Rental property depreciation is a process that real estate investors use to deduct the costs associated with purchasing and improving an investment property. Depreciation of rental property happens over the course of the property’s useful life as determined by the IRS’ depreciation method. This is important for investors because rental property depreciation helps maximize tax savings.
How Residential Rental Property Depreciation Works
Residential rental property depreciation is a capital expense, which means it helps recover the costs you spend to acquire and improve your rental property. Depreciation expense is typically the largest tax deduction available to real estate investors and can help investors improve their cash flow by reducing their tax liabilities. This means every year you can reduce your taxable income without negatively impacting your cash flow.
The standard method of depreciation in the United States is called the modified accelerated cost recovery system (MACRS). Under this system, the capitalized cost basis of property is recovered over a specified life by annual deductions for depreciation. There are two types of MACRS: general depreciation system (GDS) and alternative depreciation system (ADS). Throughout the article, we use GDS because it’s the most common system, and ADS is less common.
Rental property depreciation is calculated over 27.5 years for residential property and 39 years for commercial property. These are the useful lives that the IRS deems for both types of properties. Keep in mind, real estate depreciation begins when the property is placed in service, meaning when you rent it out, not when you purchase it. Depreciation ends when you sell the property or take it out of service, such as if you decide to use it as your primary residence.
Depreciation of rental property covers major repairs that are capitalized, but you can’t use it to offset the cost of rental property normal wear and tear. It only covers purchases and improvements, and there’s often a fine line between what is considered an improvement and what is considered a repair. It’s best to consult with your tax advisor about whether something is an improvement or a repair.
For example, if you repair a few shingles on your roof, that’s considered a repair and is not depreciated. So, instead of depreciating the cost of the repairs, you can expense the full cost of the repair. In contrast, if you need to replace the entire roof, you would depreciate it over the useful life of the roof, which is 27.5 years, the same as the property to which its attached, determined by the IRS’ depreciation schedule because replacing the roof is not a repair but is considered an improvement.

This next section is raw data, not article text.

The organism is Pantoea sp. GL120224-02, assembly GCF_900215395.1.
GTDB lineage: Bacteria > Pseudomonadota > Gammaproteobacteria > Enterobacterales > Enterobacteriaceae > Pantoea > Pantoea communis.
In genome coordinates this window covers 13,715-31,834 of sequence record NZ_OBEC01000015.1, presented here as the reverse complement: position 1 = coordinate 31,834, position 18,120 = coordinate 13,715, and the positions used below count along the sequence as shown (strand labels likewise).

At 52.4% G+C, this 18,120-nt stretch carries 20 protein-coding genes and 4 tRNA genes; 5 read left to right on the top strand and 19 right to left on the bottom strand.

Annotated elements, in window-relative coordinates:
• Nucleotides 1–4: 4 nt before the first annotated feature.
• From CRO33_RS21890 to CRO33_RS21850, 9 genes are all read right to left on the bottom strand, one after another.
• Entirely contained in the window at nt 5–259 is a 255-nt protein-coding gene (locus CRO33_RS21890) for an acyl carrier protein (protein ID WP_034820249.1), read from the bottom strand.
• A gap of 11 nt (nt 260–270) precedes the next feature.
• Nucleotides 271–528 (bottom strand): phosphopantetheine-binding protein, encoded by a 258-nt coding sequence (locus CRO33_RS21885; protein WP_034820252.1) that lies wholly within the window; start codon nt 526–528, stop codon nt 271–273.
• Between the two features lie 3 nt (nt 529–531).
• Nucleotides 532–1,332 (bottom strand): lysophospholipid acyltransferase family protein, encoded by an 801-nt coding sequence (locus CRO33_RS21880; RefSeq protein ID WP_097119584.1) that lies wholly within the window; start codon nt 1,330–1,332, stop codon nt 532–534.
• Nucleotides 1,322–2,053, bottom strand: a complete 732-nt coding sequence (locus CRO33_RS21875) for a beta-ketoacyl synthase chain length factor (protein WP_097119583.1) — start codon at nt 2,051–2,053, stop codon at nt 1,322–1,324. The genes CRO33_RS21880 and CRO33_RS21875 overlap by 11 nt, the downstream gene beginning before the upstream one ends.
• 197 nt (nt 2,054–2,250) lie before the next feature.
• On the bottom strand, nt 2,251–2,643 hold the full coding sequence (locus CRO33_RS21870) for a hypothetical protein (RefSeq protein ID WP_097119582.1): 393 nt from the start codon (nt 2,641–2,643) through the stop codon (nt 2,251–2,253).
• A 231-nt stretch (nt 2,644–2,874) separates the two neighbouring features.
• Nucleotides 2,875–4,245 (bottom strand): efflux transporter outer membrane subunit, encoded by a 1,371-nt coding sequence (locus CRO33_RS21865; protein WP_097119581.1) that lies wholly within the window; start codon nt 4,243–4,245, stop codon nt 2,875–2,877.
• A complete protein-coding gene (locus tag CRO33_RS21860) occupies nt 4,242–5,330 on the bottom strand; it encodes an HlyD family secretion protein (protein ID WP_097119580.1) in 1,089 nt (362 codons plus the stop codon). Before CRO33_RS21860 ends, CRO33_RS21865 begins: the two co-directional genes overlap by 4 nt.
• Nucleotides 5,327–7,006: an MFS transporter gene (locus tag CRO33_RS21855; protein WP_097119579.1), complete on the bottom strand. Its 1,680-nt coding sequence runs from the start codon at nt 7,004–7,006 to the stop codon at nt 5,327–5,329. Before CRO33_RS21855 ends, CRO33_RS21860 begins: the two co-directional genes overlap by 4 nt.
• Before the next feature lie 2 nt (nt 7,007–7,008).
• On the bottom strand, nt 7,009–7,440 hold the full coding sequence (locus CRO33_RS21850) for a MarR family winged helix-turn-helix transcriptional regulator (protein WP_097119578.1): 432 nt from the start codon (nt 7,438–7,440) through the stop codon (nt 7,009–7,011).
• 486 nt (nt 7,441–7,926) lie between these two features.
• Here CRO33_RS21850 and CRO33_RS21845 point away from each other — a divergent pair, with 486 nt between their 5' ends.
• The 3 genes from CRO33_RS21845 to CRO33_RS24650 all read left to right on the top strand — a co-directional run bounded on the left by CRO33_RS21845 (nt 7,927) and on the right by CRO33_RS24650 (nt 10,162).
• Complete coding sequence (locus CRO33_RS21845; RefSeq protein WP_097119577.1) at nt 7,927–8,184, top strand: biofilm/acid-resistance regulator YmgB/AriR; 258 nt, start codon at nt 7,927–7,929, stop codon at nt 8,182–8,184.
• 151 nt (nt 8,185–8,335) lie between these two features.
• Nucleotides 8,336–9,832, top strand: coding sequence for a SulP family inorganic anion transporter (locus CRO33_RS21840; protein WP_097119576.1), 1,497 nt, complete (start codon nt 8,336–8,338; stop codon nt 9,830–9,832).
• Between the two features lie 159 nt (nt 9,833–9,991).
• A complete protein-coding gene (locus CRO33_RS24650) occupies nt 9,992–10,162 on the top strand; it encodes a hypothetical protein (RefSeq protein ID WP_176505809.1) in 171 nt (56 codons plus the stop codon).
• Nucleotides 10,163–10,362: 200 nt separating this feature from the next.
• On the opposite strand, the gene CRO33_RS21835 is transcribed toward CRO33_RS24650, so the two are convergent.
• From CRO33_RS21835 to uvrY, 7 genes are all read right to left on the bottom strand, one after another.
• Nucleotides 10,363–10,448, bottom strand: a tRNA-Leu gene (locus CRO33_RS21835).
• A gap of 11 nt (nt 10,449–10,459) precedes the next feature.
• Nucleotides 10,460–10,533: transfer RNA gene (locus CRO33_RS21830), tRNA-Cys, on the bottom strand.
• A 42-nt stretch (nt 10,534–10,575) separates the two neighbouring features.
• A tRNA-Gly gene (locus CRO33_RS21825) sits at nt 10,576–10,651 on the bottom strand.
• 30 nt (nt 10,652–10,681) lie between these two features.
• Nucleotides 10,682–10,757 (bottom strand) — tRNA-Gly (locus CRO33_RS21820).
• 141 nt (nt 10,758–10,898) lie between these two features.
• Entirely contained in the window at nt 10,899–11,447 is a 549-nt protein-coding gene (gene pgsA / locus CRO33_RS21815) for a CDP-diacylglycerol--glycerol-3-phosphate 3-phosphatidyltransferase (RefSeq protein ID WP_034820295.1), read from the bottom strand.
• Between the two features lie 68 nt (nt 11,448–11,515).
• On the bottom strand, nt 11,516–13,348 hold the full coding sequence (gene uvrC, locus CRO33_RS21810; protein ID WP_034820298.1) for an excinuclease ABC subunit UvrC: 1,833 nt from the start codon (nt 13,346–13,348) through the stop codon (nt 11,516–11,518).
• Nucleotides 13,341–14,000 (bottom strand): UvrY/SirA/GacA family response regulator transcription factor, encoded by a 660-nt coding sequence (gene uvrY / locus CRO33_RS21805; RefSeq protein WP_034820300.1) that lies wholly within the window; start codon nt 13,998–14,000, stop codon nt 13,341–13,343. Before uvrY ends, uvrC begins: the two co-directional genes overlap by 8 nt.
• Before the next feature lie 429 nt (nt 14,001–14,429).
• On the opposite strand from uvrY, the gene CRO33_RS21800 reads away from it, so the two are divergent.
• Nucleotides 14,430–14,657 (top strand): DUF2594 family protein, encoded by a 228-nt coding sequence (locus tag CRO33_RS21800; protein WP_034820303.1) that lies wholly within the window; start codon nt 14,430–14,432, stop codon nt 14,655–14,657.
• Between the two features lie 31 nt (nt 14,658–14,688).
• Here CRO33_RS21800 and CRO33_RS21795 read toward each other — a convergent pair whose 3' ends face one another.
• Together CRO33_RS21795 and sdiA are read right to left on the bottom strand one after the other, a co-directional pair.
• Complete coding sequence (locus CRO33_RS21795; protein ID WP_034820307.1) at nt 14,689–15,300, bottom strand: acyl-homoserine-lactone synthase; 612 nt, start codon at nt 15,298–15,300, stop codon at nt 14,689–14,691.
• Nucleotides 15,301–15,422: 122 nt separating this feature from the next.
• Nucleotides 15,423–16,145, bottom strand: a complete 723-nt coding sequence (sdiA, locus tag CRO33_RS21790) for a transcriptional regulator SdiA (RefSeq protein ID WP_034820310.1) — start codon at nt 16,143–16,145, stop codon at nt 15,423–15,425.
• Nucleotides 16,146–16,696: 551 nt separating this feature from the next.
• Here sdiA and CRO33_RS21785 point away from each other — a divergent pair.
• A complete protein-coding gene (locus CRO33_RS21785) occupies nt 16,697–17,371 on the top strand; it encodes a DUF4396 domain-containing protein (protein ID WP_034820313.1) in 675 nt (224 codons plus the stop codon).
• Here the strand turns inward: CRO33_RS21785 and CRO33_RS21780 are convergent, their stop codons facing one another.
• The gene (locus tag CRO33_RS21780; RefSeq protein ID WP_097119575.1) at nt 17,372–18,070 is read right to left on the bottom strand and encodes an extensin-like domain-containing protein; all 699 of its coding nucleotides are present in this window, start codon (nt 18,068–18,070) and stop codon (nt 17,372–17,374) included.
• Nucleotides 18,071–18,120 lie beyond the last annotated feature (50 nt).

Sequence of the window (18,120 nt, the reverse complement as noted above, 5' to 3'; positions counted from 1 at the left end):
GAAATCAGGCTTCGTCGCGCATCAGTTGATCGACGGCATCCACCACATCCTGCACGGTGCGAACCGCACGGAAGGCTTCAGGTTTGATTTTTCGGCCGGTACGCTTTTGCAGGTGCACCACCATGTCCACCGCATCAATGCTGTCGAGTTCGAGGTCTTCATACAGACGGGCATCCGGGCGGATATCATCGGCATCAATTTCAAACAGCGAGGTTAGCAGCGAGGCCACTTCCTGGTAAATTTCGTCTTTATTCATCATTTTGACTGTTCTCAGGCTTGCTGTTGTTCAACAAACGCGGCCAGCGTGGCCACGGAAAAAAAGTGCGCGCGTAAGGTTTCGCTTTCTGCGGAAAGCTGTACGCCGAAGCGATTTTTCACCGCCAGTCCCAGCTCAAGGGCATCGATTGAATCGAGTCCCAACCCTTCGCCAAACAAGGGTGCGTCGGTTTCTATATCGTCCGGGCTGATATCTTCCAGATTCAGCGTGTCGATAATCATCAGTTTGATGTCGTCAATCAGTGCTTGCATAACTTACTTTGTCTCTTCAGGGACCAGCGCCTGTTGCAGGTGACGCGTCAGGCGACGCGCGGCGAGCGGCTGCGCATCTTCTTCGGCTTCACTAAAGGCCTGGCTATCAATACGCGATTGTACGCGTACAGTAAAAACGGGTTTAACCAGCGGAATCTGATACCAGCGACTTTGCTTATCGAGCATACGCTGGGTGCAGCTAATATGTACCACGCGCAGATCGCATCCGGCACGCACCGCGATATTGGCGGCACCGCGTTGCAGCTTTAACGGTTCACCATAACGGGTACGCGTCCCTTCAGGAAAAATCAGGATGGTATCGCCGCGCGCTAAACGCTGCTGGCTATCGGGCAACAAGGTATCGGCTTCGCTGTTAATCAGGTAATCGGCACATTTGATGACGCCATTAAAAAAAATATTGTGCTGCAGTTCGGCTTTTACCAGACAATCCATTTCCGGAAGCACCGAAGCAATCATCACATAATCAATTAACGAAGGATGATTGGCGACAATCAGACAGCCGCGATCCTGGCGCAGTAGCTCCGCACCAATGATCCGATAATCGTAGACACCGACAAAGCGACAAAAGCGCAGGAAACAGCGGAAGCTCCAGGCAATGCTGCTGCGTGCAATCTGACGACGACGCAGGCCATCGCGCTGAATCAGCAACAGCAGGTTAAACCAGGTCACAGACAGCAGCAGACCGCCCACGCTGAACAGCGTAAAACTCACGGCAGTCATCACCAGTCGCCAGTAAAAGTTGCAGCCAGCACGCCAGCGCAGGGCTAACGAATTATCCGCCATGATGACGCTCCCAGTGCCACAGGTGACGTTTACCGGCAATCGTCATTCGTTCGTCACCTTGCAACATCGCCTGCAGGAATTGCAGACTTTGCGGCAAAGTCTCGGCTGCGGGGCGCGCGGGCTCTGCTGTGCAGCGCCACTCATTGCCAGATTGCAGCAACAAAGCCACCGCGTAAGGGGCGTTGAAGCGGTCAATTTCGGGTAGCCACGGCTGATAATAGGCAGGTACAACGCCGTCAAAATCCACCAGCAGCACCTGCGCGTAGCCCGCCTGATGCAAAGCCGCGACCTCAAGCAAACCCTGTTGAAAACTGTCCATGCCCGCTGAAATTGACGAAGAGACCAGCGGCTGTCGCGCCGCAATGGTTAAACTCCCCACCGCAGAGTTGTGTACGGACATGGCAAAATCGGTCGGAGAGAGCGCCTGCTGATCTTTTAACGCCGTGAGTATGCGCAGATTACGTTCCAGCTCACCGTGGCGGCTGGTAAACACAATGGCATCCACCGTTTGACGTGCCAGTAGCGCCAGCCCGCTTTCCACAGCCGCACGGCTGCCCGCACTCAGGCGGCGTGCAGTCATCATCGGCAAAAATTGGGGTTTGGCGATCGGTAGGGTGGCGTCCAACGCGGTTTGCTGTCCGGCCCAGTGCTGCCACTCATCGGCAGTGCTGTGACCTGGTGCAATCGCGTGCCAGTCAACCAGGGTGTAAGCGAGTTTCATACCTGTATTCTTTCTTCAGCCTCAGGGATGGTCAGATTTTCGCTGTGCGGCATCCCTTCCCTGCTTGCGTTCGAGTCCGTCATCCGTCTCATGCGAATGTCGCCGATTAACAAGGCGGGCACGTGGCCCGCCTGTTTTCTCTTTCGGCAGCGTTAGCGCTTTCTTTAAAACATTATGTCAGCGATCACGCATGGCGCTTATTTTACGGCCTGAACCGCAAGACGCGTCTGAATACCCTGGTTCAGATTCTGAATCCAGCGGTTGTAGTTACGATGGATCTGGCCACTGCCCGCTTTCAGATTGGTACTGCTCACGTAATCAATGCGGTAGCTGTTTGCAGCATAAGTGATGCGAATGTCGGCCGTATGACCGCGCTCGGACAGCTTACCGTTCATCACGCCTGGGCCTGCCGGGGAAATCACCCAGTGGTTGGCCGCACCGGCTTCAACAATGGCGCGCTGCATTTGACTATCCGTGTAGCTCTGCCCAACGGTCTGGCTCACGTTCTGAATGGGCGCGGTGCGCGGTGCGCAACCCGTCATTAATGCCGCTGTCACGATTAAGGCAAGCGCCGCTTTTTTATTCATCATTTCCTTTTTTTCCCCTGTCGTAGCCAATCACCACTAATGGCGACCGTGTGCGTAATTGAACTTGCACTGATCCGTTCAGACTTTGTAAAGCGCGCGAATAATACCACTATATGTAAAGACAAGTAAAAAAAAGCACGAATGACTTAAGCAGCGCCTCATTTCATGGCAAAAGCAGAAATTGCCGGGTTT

When calculating rental property depreciation, the useful life of common assets are:
- Appliances, carpeting & furniture: 5 years
- Office furniture & equipment: 7 years
- Fences & roads: 15 years
- Residential rental buildings, structures, furnaces & water pipes: 27.5 years
- Commercial buildings: 39 years
What Properties Are Depreciable?
The IRS determines what types of properties you can claim depreciation on. For instance, land, landscaping and a primary residence are not depreciable. In order for real estate depreciation to be applicable, you can’t place a property in service and sell it the same year you depreciate it. This means that you can’t rent out a property in January, sell it in April and claim depreciation on it that same year.
Properties that fall into at least one of the following categories are typically depreciable:
- A rental property placed in service after 1986, which means it was used as a rental property after 1986 and is specific to the type of depreciation method you’re using; as we previously mentioned we use the GDS method
- An income-producing property that is expected to last more than one year, which is generally true of all rental properties
- Residential real estate used to produce income
- Owner-occupied commercial real estate like a building where you operate your business
- Income-producing commercial real estate like an office building or shopping center
- Multifamily properties like buildings with two or more separate units such as a duplex or triplex
Rental Property Depreciation Method
There are certain rental property depreciation rules that the IRS expects you to follow. They include using the MACRS that spreads costs and depreciation deductions over 27.5 years for residential properties and 39 years for commercial properties. Keep in mind that we are using the GDS of MACRS and not the ADS.
Now, let’s look at the formula for MACRS which is the cost basis of the asset multiplied by the depreciation rate. The cost basis is the same as the purchase price of the property. You can find which depreciation rate you should use in one of the three tables the IRS provides in Publication 946.
MACRS Formula Using GDS = Cost basis of the asset x Depreciation rate
Let’s look at an example of how to use the MACRS formula.
The IRS establishes that any residential rental property placed in service after 1986 is depreciated using the useful life of the property. Although the MACRS formula is simple, we suggest consulting with a tax professional to calculate MACRS because the depreciation rate used varies depending on the type of asset being depreciated.
Although MACRS is used on the real estate itself, typically, the straight line depreciation method is used on other improvements. This means that these items can be depreciated and deducted over time such as a new roof or new windows, doors, plumbing systems, etc.